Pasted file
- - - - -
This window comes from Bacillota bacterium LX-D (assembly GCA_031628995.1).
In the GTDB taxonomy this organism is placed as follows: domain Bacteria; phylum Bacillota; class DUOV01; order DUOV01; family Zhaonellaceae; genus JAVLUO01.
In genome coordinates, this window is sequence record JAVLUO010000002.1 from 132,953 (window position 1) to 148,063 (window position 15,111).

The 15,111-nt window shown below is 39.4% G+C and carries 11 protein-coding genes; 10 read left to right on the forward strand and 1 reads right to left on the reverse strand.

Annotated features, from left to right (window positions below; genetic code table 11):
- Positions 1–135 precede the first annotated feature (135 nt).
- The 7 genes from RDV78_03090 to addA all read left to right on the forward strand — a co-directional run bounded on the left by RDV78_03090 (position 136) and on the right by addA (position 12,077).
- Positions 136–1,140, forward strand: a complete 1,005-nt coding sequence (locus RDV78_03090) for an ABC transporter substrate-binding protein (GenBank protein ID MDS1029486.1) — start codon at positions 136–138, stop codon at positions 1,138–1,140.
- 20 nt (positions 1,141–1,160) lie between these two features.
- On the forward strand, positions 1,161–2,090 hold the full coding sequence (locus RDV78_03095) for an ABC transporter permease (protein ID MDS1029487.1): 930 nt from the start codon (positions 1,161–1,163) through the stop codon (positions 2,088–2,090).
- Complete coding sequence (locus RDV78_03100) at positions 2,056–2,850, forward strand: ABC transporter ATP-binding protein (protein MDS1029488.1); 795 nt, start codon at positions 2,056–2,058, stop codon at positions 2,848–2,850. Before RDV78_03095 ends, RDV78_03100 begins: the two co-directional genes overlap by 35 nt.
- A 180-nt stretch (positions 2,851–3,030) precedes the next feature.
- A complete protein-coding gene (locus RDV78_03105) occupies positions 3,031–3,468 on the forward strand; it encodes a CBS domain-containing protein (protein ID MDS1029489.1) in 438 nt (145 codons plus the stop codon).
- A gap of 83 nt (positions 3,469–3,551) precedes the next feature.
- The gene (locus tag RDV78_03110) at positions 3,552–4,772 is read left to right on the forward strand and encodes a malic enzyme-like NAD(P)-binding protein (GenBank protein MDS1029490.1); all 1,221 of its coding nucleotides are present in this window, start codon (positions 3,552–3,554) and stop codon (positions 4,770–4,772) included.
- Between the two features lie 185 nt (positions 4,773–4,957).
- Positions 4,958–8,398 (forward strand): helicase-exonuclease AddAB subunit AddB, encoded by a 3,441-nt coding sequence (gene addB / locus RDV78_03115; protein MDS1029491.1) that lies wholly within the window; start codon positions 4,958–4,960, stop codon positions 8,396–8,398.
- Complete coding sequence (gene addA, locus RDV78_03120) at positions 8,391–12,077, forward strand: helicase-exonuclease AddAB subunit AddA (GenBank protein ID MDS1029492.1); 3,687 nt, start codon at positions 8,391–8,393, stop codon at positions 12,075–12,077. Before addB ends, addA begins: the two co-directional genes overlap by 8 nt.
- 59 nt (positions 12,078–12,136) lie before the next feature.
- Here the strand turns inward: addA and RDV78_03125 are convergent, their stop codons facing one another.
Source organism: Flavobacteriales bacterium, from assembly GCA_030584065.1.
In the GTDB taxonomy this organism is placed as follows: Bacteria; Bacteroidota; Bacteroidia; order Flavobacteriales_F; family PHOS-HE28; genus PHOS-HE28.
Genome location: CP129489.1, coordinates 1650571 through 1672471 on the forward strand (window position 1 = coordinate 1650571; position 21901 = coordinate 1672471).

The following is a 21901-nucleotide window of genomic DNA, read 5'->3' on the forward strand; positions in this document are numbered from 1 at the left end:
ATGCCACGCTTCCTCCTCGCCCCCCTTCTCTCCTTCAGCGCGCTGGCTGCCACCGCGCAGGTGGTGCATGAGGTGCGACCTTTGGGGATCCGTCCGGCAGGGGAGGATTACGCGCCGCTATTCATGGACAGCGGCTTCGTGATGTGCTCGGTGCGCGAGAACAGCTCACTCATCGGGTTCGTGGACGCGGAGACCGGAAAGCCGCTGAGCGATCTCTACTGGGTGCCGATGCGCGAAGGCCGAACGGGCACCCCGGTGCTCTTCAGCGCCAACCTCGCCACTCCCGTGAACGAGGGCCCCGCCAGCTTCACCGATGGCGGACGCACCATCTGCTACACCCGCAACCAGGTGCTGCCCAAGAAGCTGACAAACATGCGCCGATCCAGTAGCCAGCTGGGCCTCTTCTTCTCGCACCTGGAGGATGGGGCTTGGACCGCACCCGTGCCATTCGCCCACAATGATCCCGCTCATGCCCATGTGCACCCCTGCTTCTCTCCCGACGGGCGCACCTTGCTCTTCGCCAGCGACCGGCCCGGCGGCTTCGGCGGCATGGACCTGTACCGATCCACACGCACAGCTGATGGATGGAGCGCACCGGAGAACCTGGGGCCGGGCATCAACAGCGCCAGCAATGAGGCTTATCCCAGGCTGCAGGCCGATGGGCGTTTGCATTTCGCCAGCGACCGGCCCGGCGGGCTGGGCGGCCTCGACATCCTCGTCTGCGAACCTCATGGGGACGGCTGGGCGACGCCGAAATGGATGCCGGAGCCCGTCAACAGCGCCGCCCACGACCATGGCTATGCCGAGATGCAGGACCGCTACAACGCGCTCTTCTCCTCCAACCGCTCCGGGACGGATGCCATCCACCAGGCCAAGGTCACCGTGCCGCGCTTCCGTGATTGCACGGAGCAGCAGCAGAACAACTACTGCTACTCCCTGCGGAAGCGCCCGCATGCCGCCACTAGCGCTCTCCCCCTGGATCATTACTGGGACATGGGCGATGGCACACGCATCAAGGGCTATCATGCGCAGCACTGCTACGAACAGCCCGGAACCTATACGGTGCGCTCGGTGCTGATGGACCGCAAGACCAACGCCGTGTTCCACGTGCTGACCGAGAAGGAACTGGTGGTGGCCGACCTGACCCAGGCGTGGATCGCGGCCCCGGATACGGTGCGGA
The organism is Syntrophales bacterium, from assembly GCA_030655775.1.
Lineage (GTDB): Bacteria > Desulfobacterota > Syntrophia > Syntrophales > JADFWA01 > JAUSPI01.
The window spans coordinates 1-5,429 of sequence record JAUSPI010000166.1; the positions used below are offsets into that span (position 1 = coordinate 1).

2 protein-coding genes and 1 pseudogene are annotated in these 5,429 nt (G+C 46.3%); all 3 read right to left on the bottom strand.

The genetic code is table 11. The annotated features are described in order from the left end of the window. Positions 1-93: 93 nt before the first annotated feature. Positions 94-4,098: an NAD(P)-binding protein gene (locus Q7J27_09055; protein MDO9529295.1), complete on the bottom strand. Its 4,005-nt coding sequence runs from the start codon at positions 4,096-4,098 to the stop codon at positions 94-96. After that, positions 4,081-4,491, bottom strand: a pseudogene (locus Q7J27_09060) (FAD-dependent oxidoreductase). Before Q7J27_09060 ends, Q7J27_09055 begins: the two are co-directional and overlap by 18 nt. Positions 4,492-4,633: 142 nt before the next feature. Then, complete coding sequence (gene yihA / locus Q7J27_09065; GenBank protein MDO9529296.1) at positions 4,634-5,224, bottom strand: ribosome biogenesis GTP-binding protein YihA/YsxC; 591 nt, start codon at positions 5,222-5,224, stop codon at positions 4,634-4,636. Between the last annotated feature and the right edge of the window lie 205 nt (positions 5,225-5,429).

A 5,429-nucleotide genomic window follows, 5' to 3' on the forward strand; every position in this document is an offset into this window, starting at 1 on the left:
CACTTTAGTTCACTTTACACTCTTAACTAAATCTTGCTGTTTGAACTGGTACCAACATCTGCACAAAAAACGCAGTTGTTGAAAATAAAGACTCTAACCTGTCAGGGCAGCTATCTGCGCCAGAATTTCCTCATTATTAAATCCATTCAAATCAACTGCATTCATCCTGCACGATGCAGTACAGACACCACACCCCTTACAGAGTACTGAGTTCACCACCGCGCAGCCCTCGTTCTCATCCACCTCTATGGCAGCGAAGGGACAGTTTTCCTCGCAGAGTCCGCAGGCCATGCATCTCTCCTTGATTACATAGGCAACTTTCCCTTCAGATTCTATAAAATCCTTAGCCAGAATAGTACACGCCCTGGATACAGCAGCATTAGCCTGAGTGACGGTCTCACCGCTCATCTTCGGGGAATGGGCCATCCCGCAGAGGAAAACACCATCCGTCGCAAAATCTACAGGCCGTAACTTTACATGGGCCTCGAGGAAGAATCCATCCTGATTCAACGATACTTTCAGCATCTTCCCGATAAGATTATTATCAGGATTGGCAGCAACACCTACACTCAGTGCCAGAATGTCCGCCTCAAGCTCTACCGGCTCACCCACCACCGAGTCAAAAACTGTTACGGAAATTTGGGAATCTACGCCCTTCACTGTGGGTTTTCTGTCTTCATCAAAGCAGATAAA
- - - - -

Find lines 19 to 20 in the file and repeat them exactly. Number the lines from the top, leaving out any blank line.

- 59 nt (positions 12,078–12,136) lie before the next feature.
- Here the strand turns inward: addA and RDV78_03125 are convergent, their stop codons facing one another.